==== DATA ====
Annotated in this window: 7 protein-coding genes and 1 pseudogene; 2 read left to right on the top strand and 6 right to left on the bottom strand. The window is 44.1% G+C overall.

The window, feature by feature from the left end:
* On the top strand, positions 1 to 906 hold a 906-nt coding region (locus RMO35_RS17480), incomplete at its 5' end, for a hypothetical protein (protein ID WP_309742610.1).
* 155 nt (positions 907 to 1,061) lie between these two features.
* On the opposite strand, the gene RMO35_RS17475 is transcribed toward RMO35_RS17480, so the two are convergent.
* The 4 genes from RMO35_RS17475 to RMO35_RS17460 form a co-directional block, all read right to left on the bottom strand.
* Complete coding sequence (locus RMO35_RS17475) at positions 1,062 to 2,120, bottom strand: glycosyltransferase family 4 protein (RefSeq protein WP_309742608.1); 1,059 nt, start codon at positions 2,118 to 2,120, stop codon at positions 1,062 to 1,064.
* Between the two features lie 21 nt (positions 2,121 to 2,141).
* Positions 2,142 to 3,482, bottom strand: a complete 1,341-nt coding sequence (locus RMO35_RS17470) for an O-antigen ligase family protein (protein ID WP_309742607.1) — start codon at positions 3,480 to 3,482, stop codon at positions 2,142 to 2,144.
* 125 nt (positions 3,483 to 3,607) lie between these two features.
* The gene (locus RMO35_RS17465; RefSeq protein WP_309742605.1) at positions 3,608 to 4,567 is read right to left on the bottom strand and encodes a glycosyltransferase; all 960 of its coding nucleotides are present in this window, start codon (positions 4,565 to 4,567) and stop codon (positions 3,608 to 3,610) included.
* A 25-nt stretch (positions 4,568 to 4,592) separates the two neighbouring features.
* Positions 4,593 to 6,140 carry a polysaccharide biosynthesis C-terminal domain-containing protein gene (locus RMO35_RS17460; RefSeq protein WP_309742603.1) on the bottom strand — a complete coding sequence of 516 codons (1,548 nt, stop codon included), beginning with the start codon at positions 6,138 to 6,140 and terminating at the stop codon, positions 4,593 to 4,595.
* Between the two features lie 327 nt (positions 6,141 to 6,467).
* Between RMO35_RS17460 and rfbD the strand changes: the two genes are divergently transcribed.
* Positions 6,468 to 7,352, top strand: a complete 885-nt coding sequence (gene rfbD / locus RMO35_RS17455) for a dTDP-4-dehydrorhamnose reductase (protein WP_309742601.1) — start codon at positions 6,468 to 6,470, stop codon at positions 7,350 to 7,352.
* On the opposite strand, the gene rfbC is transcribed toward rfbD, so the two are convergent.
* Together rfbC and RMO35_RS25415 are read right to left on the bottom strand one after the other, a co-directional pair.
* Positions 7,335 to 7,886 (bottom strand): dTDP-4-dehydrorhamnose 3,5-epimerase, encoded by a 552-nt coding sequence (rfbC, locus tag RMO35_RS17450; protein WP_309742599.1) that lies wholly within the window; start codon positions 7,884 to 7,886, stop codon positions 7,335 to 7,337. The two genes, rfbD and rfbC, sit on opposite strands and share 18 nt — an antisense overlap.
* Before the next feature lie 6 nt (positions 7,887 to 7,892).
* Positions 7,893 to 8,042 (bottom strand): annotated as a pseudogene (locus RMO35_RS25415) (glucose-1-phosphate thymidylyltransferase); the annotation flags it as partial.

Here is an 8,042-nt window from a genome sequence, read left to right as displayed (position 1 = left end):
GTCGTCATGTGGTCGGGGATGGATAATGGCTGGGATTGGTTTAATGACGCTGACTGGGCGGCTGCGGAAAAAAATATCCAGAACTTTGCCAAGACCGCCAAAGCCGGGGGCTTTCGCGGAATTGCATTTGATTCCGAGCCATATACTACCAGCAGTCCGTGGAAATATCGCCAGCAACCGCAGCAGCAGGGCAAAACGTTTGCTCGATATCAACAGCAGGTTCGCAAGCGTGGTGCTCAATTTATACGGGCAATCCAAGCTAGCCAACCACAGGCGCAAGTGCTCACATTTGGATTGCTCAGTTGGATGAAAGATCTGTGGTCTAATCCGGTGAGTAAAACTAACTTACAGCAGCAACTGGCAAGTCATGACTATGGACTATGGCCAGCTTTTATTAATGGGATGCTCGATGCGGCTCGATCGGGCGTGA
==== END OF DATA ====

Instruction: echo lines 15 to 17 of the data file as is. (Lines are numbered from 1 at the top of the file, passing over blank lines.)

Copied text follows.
* Between RMO35_RS17460 and rfbD the strand changes: the two genes are divergently transcribed.
* Positions 6,468 to 7,352, top strand: a complete 885-nt coding sequence (gene rfbD / locus RMO35_RS17455) for a dTDP-4-dehydrorhamnose reductase (protein WP_309742601.1) — start codon at positions 6,468 to 6,470, stop codon at positions 7,350 to 7,352.
* On the opposite strand, the gene rfbC is transcribed toward rfbD, so the two are convergent.